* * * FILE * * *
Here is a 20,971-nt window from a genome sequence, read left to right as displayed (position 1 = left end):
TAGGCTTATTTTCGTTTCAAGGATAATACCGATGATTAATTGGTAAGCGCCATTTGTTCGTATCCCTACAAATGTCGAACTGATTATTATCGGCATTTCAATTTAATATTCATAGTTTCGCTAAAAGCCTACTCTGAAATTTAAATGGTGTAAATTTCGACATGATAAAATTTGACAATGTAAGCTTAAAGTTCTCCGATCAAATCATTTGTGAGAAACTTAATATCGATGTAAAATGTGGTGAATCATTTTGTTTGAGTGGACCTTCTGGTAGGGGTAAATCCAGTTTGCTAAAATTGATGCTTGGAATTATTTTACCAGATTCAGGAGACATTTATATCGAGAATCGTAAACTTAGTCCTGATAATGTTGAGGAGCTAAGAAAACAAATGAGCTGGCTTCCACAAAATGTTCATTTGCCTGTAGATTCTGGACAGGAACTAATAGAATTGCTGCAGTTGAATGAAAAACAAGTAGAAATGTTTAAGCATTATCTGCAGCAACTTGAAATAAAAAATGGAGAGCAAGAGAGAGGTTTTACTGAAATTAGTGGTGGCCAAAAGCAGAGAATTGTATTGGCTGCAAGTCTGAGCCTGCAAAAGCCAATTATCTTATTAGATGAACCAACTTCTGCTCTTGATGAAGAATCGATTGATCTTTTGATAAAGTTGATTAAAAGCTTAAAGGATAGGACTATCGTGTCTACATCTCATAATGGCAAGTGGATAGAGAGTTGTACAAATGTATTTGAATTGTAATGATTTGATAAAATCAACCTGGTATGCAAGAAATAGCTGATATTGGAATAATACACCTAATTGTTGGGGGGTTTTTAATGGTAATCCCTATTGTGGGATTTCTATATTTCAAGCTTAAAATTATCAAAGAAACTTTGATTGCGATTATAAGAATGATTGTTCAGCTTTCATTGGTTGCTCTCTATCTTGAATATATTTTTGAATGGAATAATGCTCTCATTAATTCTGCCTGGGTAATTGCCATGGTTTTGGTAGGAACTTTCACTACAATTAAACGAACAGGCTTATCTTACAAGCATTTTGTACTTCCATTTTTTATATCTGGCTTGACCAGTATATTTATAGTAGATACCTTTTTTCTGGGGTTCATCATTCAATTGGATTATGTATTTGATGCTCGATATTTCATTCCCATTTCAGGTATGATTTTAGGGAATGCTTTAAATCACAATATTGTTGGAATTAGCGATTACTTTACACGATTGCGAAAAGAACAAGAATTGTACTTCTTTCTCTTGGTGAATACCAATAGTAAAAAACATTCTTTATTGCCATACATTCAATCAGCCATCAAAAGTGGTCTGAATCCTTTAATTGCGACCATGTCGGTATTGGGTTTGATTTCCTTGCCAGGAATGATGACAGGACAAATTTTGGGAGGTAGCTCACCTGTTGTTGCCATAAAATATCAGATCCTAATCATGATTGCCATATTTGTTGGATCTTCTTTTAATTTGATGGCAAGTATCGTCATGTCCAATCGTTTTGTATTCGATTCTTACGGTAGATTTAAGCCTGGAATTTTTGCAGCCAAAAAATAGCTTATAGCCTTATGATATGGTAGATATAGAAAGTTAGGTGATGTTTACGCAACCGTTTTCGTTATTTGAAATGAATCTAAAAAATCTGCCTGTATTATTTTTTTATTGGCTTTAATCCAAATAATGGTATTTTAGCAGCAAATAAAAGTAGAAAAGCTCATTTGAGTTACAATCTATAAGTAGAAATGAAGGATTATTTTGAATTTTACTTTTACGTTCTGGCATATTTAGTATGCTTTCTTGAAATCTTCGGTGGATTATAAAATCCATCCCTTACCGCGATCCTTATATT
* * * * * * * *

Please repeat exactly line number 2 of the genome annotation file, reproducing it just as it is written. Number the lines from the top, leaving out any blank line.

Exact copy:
TAGGCTTATTTTCGTTTCAAGGATAATACCGATGATTAATTGGTAAGCGCCATTTGTTCGTATCCCTACAAATGTCGAACTGATTATTATCGGCATTTCAATTTAATATTCATAGTTTCGCTAAAAGCCTACTCTGAAATTTAAATGGTGTAAATTTCGACATGATAAAATTTGACAATGTAAGCTTAAAGTTCTCCGATCAAATCATTTGTGAGAAACTTAATATCGATGTAAAATGTGGTGAATCATTTTGTTTGAGTGGACCTTCTGGTAGGGGTAAATCCAGTTTGCTAAAATTGATGCTTGGAATTATTTTACCAGATTCAGGAGACATTTATATCGAGAATCGTAAACTTAGTCCTGATAATGTTGAGGAGCTAAGAAAACAAATGAGCTGGCTTCCACAAAATGTTCATTTGCCTGTAGATTCTGGACAGGAACTAATAGAATTGCTGCAGTTGAATGAAAAACAAGTAGAAATGTTTAAGCATTATCTGCAGCAACTTGAAATAAAAAATGGAGAGCAAGAGAGAGGTTTTACTGAAATTAGTGGTGGCCAAAAGCAGAGAATTGTATTGGCTGCAAGTCTGAGCCTGCAAAAGCCAATTATCTTATTAGATGAACCAACTTCTGCTCTTGATGAAGAATCGATTGATCTTTTGATAAAGTTGATTAAAAGCTTAAAGGATAGGACTATCGTGTCTACATCTCATAATGGCAAGTGGATAGAGAGTTGTACAAATGTATTTGAATTGTAATGATTTGATAAAATCAACCTGGTATGCAAGAAATAGCTGATATTGGAATAATACACCTAATTGTTGGGGGGTTTTTAATGGTAATCCCTATTGTGGGATTTCTATATTTCAAGCTTAAAATTATCAAAGAAACTTTGATTGCGATTATAAGAATGATTGTTCAGCTTTCATTGGTTGCTCTCTATCTTGAATATATTTTTGAATGGAATAATGCTCTCATTAATTCTGCCTGGGTAATTGCCATGGTTTTGGTAGGAACTTTCACTACAATTAAACGAACAGGCTTATCTTACAAGCATTTTGTACTTCCATTTTTTATATCTGGCTTGACCAGTATATTTATAGTAGATACCTTTTTTCTGGGGTTCATCATTCAATTGGATTATGTATTTGATGCTCGATATTTCATTCCCATTTCAGGTATGATTTTAGGGAATGCTTTAAATCACAATATTGTTGGAATTAGCGATTACTTTACACGATTGCGAAAAGAACAAGAATTGTACTTCTTTCTCTTGGTGAATACCAATAGTAAAAAACATTCTTTATTGCCATACATTCAATCAGCCATCAAAAGTGGTCTGAATCCTTTAATTGCGACCATGTCGGTATTGGGTTTGATTTCCTTGCCAGGAATGATGACAGGACAAATTTTGGGAGGTAGCTCACCTGTTGTTGCCATAAAATATCAGATCCTAATCATGATTGCCATATTTGTTGGATCTTCTTTTAATTTGATGGCAAGTATCGTCATGTCCAATCGTTTTGTATTCGATTCTTACGGTAGATTTAAGCCTGGAATTTTTGCAGCCAAAAAATAGCTTATAGCCTTATGATATGGTAGATATAGAAAGTTAGGTGATGTTTACGCAACCGTTTTCGTTATTTGAAATGAATCTAAAAAATCTGCCTGTATTATTTTTTTATTGGCTTTAATCCAAATAATGGTATTTTAGCAGCAAATAAAAGTAGAAAAGCTCATTTGAGTTACAATCTATAAGTAGAAATGAAGGATTATTTTGAATTTTACTTTTACGTTCTGGCATATTTAGTATGCTTTCTTGAAATCTTCGGTGGATTATAAAATCCATCCCTTACCGCGATCCTTATATT